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Black Teachers’ Struggles: The Burden and Blessing Of Helping Black Kids

By Victor Trammell

All across America in public school districts based in the urban core, black students are educated in environments with scarce amounts of resources.

Technological resources are few and far between in poorer school districts with predominantly black populations. Effective administrative leadership is another resource that is lacking. However, the least available resource for black school students is probably the most important. This is a human resource called the black teacher.

A teacher has the ability to made an impact on a child that lasts a lifetime. The influence a child receives from their educational environment has the power to either uplift them indefinitely or forever set them up for failure. This is why the job of black teachers in so many distressed minority communities is extremely vital.

Part of the blessing of being a black teacher in a minority community is that you give a black child the representation they need in their everyday lives, which exemplifies equality and diversity in our society. Another part of the blessing is being able to provide the inspiration children need to figure out their lifetime goals.

However, there is also a burden that comes with being a black teacher responsible for educating black children in a society that is eradicating education as a primary value.

According to a recent op-ed published by National Public Radio (NPR), black teachers are leaving the profession of public education at an alarming rate.

“As of 2012, 16 percent of public school students were African-American, while just 7 percent of teachers were black,” wrote Cory Turner, an NPR education correspondent.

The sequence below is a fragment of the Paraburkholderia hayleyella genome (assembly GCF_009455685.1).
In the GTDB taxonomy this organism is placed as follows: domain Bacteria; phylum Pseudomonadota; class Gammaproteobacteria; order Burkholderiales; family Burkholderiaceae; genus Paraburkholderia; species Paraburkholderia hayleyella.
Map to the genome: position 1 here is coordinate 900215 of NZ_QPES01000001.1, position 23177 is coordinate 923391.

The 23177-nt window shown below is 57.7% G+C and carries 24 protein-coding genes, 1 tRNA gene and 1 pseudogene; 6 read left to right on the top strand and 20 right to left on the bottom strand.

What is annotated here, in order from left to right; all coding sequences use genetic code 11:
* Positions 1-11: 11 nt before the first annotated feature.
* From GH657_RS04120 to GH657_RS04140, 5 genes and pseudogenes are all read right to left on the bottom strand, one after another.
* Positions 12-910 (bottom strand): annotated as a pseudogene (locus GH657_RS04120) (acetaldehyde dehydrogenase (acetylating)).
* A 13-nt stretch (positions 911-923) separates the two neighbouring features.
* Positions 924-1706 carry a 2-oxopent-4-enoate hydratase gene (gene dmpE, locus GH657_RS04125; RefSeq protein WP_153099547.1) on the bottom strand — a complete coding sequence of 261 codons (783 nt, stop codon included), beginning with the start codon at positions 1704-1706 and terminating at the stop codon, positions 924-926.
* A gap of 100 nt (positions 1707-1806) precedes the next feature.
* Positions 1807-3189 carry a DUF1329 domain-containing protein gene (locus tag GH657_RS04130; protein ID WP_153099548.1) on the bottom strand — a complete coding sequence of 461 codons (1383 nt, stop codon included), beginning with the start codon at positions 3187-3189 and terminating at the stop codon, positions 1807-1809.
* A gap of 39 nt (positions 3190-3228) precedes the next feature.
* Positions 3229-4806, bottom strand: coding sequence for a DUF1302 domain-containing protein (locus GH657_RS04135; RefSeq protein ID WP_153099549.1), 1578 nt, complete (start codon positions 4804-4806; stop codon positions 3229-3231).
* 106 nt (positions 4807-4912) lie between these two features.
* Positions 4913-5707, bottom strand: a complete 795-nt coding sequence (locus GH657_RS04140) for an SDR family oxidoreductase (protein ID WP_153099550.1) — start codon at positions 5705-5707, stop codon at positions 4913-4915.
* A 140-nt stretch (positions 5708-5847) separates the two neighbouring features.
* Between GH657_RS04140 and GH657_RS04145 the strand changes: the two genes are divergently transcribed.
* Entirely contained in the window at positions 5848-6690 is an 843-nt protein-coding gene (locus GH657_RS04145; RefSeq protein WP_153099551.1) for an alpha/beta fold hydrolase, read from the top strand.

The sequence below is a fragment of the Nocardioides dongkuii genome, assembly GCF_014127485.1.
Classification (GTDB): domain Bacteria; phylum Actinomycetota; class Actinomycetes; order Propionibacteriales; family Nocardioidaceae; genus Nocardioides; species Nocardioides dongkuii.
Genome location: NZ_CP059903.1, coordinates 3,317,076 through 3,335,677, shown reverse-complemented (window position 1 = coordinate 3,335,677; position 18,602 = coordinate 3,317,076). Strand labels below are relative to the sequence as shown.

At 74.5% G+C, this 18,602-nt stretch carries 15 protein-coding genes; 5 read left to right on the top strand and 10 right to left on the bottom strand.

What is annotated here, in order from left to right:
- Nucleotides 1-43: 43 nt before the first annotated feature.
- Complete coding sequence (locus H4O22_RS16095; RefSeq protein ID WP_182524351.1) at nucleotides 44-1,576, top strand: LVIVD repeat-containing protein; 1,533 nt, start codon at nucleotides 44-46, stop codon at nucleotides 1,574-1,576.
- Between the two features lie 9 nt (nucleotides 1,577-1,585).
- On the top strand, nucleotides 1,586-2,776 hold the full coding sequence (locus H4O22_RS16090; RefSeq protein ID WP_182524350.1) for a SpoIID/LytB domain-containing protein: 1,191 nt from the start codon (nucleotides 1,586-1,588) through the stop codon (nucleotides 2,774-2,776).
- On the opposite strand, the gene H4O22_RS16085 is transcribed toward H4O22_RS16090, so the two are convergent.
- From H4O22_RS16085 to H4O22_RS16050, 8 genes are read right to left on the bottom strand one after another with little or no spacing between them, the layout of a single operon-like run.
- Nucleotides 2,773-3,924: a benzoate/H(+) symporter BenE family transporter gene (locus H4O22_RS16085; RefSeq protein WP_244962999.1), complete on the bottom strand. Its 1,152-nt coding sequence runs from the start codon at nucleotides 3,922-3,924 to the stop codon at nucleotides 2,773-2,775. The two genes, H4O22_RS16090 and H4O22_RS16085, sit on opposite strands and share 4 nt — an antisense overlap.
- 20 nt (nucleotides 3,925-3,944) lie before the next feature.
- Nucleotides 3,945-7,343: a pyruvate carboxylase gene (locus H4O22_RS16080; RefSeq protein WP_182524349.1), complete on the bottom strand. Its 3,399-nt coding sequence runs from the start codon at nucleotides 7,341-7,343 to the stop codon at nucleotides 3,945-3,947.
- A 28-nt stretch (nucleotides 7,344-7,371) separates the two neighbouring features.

“To make matters worse, according to the U.S. Department of Education, black teachers are leaving their classrooms at a higher rate than any other group,” Turner continued.

One reason for the blaxit going on in the public education system is the limited opportunity for economic growth being offered to black teachers. Joining the largely left-wing teachers unions is also not a source of definite job security for black instructors. Black people as a whole have good reason to question the liberal establishment that is pandering to them.

Overall, it’s not hard to make the argument that the burden outweighs the blessing of being a black teacher responsible for teaching black students in a whitewashed world.

For more information and a step by step guide on how to transition your children and family to homeschooling, visit:TheBlackHomeSchoolGuide.com.

Source: http://www.npr.org/sections/ed/2016/11/04/500247228/the-burden-on-black-teachers-i-dont-belong-at-your-table

 

 

 

 

 

 

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